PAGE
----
That's what Margaret Eyekang did when her 8-year-old daughter Abigail was accused by a "prophet" from the Apostolic Church, because the girl liked to sleep outside on hot nights – interpreted as meaning she might be flying off to join a coven. A series of exorcisms cost Eyekang eight months' wages, or US$270. The payments bankrupted her.

Neighbors also attacked her daughter.

"They beat her with sticks and asked me why I was bringing them a witch child," she said. A relative offered Eyekang floor space but Abigail was not welcome and had to sleep in the streets.

Members of two other families said pastors from the Apostolic Church had accused their children of witchcraft, but asked not to be named for fear of retaliation.

The Nigeria Apostolic Church refused repeated requests made by phone, e-mail and in person for comment.

___

At first glance, there's nothing unusual about the laughing, grubby kids playing hopscotch or reading from a tattered Dick and Jane book by the graffiti-scrawled cinderblock house. But this is where children like Abigail end up after being labeled witches by churches and abandoned or tortured by their families.

There's a scar above Jane's shy smile: her mother tried to saw off the top of her skull after a pastor denounced her and repeated exorcisms costing a total of $60 didn't cure her of witchcraft. Mary, 15, is just beginning to think about boys and how they will look at the scar tissue on her face caused when her mother doused her in caustic soda. Twelve-year-old Rachel dreamed of being a banker but instead was chained up by her pastor, starved and beaten with sticks repeatedly; her uncle paid him $60 for the exorcism.

Israel's cousin tried to bury him alive, Nwaekwa's father drove a nail through her head, and sweet-tempered Jerry – all knees, elbows and toothy grin – was beaten by his pastor, starved, made to eat cement and then set on fire by his father as his pastor's wife cheered it on.

The children at the home run by Itauma's organization have been mutilated as casually as the praying mantises they play with. Home officials asked for the children's last names not to be used to protect them from retaliation.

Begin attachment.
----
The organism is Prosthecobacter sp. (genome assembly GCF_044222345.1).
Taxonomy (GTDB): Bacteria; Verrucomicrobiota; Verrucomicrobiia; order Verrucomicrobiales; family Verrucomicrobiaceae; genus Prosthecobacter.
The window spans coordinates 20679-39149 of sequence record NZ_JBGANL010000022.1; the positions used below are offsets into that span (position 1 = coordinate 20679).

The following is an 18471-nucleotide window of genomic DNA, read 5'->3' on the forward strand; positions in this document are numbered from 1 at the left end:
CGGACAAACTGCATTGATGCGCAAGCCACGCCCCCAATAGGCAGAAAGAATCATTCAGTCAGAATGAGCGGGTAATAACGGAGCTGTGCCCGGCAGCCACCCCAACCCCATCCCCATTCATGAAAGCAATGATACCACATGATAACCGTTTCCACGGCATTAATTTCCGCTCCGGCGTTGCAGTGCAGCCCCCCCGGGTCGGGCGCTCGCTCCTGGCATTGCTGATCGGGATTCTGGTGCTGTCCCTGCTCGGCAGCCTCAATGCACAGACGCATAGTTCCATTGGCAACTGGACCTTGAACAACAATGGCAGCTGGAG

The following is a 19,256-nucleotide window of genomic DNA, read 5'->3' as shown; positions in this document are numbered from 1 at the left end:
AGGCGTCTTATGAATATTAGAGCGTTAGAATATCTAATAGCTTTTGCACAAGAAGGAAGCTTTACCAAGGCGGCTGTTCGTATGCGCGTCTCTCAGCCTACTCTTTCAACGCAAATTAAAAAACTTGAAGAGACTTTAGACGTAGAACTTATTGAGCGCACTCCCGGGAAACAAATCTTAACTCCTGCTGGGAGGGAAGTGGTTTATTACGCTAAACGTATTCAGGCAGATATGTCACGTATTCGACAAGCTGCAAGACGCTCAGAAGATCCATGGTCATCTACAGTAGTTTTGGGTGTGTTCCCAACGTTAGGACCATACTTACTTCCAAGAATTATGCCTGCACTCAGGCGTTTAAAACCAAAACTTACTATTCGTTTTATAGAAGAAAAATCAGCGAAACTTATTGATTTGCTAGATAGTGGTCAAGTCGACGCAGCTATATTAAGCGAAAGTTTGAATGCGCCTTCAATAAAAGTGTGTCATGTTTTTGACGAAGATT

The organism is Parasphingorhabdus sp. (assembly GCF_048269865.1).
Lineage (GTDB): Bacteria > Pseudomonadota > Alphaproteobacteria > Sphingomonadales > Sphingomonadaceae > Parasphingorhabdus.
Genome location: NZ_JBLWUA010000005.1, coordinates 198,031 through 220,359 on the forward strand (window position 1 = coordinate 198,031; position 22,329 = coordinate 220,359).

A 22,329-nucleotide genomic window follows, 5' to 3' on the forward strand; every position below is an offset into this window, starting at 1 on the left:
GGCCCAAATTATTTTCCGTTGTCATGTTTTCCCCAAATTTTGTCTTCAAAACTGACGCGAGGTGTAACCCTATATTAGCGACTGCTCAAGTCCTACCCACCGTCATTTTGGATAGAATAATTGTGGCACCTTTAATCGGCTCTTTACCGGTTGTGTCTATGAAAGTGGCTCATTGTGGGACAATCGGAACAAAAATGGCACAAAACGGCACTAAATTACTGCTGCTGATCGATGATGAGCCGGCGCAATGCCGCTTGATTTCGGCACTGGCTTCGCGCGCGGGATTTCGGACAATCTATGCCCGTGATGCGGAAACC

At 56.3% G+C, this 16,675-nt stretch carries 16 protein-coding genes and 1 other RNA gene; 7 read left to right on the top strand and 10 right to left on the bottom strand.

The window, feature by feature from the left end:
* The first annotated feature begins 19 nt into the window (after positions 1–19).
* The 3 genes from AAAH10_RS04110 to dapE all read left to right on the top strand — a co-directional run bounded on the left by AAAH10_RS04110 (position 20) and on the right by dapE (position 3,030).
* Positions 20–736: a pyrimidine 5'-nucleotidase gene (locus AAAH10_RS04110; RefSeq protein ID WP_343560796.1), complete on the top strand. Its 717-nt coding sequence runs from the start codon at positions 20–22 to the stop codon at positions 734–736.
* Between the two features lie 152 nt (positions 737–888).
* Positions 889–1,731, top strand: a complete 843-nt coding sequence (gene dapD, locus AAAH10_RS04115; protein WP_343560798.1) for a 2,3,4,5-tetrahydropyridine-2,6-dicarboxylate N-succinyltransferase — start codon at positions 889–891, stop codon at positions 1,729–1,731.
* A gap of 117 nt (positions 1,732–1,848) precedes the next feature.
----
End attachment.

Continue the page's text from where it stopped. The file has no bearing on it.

The home was founded in 2003 with seven children; it now has 120 to 200 at any given time as children are reconciled with their families and new victims arrive.

Helen Ukpabio is one of the few evangelists publicly linked to the denunciation of child witches. She heads the enormous Liberty Gospel church in Calabar, where Nwanaokwo used to live. Ukpabio makes and distributes popular books and DVDs on witchcraft; in one film, a group of child witches pull out a man's eyeballs. In another book, she advises that 60 percent of the inability to bear children is caused by witchcraft.

In an interview with the AP, Ukpabio is accompanied by her lawyer, church officials and personal film crew.

"Witchcraft is real," Ukpabio insisted, before denouncing the physical abuse of children. Ukpabio says she performs non-abusive exorcisms for free and was not aware of or responsible for any misinterpretation of her materials.

"I don't know about that," she declared.

However, she then acknowledged that she had seen a pastor from the Apostolic Church break a girl's jaw during an exorcism. Ukpabio said she prayed over her that night and cast out the demon. She did not respond to questions on whether she took the girl to hospital or complained about the injury to church authorities.

After activists publicly identified Liberty Gospel as denouncing "child witches," armed police arrived at Itauma's home accompanied by a church lawyer. Three children were injured in the fracas. Itauma asked that other churches identified by children not be named to protect their victims.

"We cannot afford to make enemies of all the churches around here," he said. "But we know the vast majority of them are involved in the abuse even if their headquarters aren't aware."

Just mentioning the name of a church is enough to frighten a group of bubbly children at the home.

"Please stop the pastors who hurt us," said Jerry quietly, touching the scars on his face. "I believe in God and God knows I am not a witch."

___

Associated Press researcher Rhonda Shafner in New York contributed to this report.

___


Read more at: http://www.huffingtonpost.com/2009/10/18/african-children-denounce_n_324943.html


Where you live and your circumstances changes how you act with your beliefs or what you believe, how you interpret them.

Case in point: Shawarma and Cullion versus Virus and Hitchens.

Both are athiests. But of the four, two are very hostile in their viwes of religion.